The 303 Collective; Saginaw, Michigan

Fear & Misery of the Third Reich by Bertolt Brecht, 2005
The 303 Collective; Saginaw, Michigan

Little Shop of Whores by Marc Beaudin, 2004
The 303 Collective; Saginaw, Michigan

Betrayal by Harold Pinter, 2000
Collective Artists’ Gallery & Exchange; Saginaw, Michigan
Dying City by Christopher Shinn, 2016
Caldera Theatre Company; Livingston, Montana

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Theatre Portfolio

This gallery contains 22 photos.

A selection of photos from past shows. Please click on any image to view as a slide show. Captions list my role as director, scenic designer and/or lighting designer. More details at Directing Resume and Design Resume.

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Unearthing Paradise

Unearthing Paradise
“The most important book you’ll buy this year, or maybe any other. … Get it, pass it around, spread the word, let Unearthing Paradise be an awakening, not a swan song.” –Pete Fromm, author of If Not for This and Indian Creek Chronicles

Unearthing Paradise: Montana Writers in Defense of Greater Yellowstone is an effort to raise awareness and inspire activism regarding the need to protect wild lands of the greater Yellowstone ecosystem from extractive and destructive threats. Profits will be used to assist environmental organizations in their efforts to protect these lands. The project grew out of local efforts in Park County to stop two gold mining proposals at the northern gateway to Yellowstone, and includes poetry, essay and fiction by 32 Montana writers including Rick Bass, Tami Haaland, Doug Peacock and the late Jim Harrison. The book’s editors are Marc Beaudin, Seabring Davis and Max Hjortsberg. Terry Tempest Williams provides the foreword.

Visit UnearthingParadise.org for full details.

Available from Elk River Books or your local, independent bookstore.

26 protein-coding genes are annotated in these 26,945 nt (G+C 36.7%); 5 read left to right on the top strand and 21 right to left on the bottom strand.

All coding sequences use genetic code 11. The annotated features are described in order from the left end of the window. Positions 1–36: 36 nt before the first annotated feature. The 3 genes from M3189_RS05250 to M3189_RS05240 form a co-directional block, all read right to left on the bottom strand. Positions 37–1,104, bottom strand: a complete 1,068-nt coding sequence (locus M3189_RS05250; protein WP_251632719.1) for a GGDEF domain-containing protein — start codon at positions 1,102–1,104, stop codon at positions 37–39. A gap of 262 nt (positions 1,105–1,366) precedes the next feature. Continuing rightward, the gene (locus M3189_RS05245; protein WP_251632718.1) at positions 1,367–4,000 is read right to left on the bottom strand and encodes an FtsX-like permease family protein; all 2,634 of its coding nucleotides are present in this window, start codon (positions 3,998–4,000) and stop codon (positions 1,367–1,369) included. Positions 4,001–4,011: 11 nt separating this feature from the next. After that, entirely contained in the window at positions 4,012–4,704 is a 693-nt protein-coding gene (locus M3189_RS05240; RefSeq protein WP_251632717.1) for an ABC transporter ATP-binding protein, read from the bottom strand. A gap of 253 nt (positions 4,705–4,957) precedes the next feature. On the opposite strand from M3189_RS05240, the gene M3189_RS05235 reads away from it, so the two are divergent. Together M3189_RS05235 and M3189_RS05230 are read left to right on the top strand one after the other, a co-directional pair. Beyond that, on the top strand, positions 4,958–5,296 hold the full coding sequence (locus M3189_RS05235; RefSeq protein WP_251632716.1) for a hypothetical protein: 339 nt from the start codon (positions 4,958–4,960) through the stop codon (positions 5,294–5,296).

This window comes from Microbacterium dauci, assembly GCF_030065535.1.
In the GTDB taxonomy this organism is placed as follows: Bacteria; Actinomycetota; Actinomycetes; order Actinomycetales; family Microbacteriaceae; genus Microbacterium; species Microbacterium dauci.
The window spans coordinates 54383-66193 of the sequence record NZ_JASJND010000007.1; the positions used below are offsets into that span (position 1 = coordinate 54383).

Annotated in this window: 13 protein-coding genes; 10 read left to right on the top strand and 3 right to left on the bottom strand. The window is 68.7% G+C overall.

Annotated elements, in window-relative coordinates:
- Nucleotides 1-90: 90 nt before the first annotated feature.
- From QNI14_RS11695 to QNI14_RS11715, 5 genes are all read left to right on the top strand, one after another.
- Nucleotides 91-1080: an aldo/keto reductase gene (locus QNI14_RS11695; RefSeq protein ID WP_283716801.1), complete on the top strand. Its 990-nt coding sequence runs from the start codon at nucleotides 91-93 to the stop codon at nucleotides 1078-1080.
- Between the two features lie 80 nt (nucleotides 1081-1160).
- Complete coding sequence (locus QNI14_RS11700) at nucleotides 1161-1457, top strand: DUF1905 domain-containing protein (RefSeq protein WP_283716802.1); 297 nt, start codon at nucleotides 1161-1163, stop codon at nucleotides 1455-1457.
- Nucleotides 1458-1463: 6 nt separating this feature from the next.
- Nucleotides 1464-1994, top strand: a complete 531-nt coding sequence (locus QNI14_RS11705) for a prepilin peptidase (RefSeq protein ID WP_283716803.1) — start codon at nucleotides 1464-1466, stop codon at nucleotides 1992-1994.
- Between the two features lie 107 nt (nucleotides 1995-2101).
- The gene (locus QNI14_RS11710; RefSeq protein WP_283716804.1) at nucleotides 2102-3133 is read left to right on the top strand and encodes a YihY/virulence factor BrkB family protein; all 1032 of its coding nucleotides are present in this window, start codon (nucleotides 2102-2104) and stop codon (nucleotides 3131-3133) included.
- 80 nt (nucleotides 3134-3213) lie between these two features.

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Hundred Highways Tour #51 – 53: US 287, US 12, MT 284 to Bedrock Books

beaudin_287sm
North on 287 with wheat and alfalfa running like ponies across the rolling expanse bound for the mountains on every horizon. It’s one of those late-summer days that poets keep trying to capture in words, but never do. It’s one of those big sky days that gives a state its nickname. I almost regret that I have a reading to get to: it would be fantastic to just keep driving, letting the roads unroll where ever they wish, only stopping for gas in towns I’ve never heard of.

But Helena pulls me in just in time to check into my room and head over to Bill Borneman’s house for a fantastic dinner of chicken saltimbocca and malbec in the enchanted garden of a backyard with miniature chickens roaming the underbrush and hummingbirds making the air vibrate with life.

Bill is the owner of Bedrock Books, where my reading is being held. But first, the writer and musician Aaron Parrett and I swing by his place to pick up a banjo and have a look at his book collection. We geek out on James Joyce for awhile, which isn’t something you can do with most banjo-players. Only the best of them.

The reading at Bedrock is like a house concert: a comfy living room full of new friends, surrounded by fantastic books. Good beer in the fridge and afterwards, a gathering in the backyard with night sounds, drunk neighbors and good stories passed around the circle.

And I think, oh yeah, that’s why I do this. Why I drive long distances to sell a few books. It’s these moments of fantastic people and places that open themselves to an out-of-town poet and say, “hey, let me tell you a story.”

[More reports from the Hundred Highways Tour here.]

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Hallelujah Revisited

I remember vividly the first time I heard Leonard Cohen. It was in my room at Squatemala, an anarchist compound of Victorian mansions and carriage houses built by long-dead lumber barons. Over the decades, it had gone feral with broken windows, collapsing walls, leaking roofs and beautiful ghosts roaming the creaking hallways. The overgrown yard, a full-city-block, was hidden by a stockade fence and a row of garage workshops. We added a large wall tent, cultivated wild edibles and gathered nightly around a bonfire for song and smoke, drink and dance.